Griffin Mountain (1981)

RuneQuest’s Griffin Mountain is a kind of bookend to D&D’s Isle of Dread (both released in 1981, both sporting nice hydra illustrations), treating the same core concept with very different design philosophies. Both provide a large wilderness for players to explore as they wish, sandbox style. Where Isle of Dread is a longish module, though, Griffin Mountain is an entire 200-page campaign.

Like most RuneQuest supplements set in Greg Stafford’s Glorantha, this one is characterized by an astounding amount of thoughtful detail. We get not only the history and geography, but the religion, politics, characters, points of interest and even the weather patterns for an 800
kilometer wilderness. There’s so much detail, in fact, that I can scarcely imagine getting a handle on all of it in order to properly run it for a group. I find this is a unifying theme for Chaosium’s best products: an intricate approach focused on players experiencing a different reality (rather than tactical combat), that usually merits the use of the word “masterpiece.”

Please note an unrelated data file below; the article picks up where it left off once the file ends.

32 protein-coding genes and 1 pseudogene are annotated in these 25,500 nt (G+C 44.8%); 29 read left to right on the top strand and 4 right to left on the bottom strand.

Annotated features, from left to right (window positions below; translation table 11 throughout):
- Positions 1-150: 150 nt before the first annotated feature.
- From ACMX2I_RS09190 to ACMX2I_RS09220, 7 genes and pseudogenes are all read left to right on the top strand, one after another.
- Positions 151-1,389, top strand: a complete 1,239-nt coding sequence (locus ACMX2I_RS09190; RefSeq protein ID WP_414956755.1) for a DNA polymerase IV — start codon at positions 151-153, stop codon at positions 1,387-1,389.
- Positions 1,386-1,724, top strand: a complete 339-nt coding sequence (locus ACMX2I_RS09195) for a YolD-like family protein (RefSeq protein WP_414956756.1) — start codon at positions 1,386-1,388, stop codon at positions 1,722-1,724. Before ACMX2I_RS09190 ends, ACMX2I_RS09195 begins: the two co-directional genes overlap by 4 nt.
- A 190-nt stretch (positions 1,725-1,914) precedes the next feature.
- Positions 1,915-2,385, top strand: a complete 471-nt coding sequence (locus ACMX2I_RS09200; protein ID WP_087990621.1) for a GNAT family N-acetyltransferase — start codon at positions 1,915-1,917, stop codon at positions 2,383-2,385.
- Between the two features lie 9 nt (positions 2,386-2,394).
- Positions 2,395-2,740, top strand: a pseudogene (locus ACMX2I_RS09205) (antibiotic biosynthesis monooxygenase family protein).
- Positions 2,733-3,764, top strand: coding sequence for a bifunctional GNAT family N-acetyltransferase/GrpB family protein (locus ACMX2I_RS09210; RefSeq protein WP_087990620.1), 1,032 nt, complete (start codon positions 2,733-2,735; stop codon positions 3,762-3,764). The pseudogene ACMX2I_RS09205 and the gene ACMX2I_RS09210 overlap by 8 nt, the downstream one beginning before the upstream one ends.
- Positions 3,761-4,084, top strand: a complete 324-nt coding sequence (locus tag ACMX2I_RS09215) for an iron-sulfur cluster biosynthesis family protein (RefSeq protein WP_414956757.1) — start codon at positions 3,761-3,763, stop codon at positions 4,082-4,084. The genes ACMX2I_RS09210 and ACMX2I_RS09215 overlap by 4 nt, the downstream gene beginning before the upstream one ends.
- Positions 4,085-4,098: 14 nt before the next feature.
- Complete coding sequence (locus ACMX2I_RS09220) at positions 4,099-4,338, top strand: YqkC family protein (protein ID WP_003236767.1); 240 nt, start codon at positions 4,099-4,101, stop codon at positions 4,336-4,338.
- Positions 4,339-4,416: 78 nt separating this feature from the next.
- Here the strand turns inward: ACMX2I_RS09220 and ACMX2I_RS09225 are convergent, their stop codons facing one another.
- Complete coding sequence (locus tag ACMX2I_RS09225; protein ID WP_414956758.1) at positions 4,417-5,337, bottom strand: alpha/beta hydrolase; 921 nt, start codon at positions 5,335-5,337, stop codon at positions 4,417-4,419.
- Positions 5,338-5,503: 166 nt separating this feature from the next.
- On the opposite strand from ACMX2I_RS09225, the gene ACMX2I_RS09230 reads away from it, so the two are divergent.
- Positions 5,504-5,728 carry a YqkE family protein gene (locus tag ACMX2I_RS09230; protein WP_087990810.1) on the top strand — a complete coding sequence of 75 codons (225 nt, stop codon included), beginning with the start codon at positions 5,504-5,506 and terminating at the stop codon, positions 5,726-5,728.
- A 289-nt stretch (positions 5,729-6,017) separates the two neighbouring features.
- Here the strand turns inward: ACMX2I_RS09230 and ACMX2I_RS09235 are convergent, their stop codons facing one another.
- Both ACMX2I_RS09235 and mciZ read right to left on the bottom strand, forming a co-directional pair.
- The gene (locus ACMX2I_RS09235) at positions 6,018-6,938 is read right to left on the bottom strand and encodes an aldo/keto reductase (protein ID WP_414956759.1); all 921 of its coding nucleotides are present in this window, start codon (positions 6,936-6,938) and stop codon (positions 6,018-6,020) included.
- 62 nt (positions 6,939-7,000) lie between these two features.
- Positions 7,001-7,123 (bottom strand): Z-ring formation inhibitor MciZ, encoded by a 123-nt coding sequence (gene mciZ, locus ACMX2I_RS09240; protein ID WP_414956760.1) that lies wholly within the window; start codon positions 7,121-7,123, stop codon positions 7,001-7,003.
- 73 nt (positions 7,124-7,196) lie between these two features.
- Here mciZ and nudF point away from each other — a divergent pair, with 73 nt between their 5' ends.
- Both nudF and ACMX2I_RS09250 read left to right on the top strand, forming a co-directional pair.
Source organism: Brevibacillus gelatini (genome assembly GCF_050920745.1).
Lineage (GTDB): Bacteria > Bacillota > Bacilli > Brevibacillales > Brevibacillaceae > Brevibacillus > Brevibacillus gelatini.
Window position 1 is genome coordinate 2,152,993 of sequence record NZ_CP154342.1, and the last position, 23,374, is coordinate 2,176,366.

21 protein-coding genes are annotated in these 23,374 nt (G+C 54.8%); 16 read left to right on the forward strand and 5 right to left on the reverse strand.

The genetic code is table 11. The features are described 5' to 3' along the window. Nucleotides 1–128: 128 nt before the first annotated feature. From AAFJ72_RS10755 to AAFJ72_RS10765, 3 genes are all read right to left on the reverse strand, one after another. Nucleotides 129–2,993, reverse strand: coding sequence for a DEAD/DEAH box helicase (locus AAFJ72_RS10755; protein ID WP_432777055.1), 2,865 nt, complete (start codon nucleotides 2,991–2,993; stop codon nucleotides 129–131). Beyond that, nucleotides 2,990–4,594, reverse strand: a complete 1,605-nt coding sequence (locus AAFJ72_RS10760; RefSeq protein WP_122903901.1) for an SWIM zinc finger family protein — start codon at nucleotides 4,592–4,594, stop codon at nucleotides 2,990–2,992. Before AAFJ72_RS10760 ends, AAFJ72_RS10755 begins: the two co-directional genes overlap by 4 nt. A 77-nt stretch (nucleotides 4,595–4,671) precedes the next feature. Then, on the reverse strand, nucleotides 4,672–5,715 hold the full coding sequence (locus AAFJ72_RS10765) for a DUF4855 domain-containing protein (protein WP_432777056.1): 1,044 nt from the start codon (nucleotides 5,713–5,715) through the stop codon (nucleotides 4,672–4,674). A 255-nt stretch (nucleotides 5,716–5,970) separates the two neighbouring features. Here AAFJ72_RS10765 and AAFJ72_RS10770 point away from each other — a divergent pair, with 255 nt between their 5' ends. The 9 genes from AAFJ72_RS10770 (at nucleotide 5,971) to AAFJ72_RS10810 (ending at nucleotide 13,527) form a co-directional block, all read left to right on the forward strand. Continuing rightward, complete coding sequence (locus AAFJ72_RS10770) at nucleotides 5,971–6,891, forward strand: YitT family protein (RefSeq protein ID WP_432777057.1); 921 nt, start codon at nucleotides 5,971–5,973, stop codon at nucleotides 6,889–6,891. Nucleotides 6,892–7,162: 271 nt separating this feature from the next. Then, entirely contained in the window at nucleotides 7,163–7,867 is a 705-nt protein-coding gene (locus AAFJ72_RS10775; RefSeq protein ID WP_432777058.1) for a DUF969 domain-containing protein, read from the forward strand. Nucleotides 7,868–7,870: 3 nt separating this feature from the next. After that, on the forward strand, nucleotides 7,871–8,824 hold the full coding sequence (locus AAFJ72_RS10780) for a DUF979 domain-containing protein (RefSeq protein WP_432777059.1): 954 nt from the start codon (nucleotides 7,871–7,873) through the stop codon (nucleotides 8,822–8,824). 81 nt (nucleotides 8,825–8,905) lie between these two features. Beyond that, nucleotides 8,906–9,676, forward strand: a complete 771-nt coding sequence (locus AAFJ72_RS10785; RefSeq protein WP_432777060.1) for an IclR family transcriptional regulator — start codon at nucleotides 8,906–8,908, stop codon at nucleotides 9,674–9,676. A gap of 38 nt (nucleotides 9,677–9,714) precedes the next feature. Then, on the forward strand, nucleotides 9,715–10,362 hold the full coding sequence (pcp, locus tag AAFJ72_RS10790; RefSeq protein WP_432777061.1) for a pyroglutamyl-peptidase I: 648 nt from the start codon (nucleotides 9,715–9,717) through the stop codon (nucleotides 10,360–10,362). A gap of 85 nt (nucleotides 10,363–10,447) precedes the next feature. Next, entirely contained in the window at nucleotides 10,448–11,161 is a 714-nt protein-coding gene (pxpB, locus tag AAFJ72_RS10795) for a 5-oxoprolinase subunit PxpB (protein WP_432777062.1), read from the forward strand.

RuneQuest is also adorably goofy. That critter on the cover is a Jack-O’-Bear, that is, a bear-like creature with magical abilities and a head that looks like a carved pumpkin. Totally silly, but also totally awesome.

Finally, if you have a lot of Chaosium in your collection, you’re familiar with the square-bound books, often sporting white spines, which have dominated the line since the late 80s. This is the very first of them, though it would take eight years before the format became the company’s standard.

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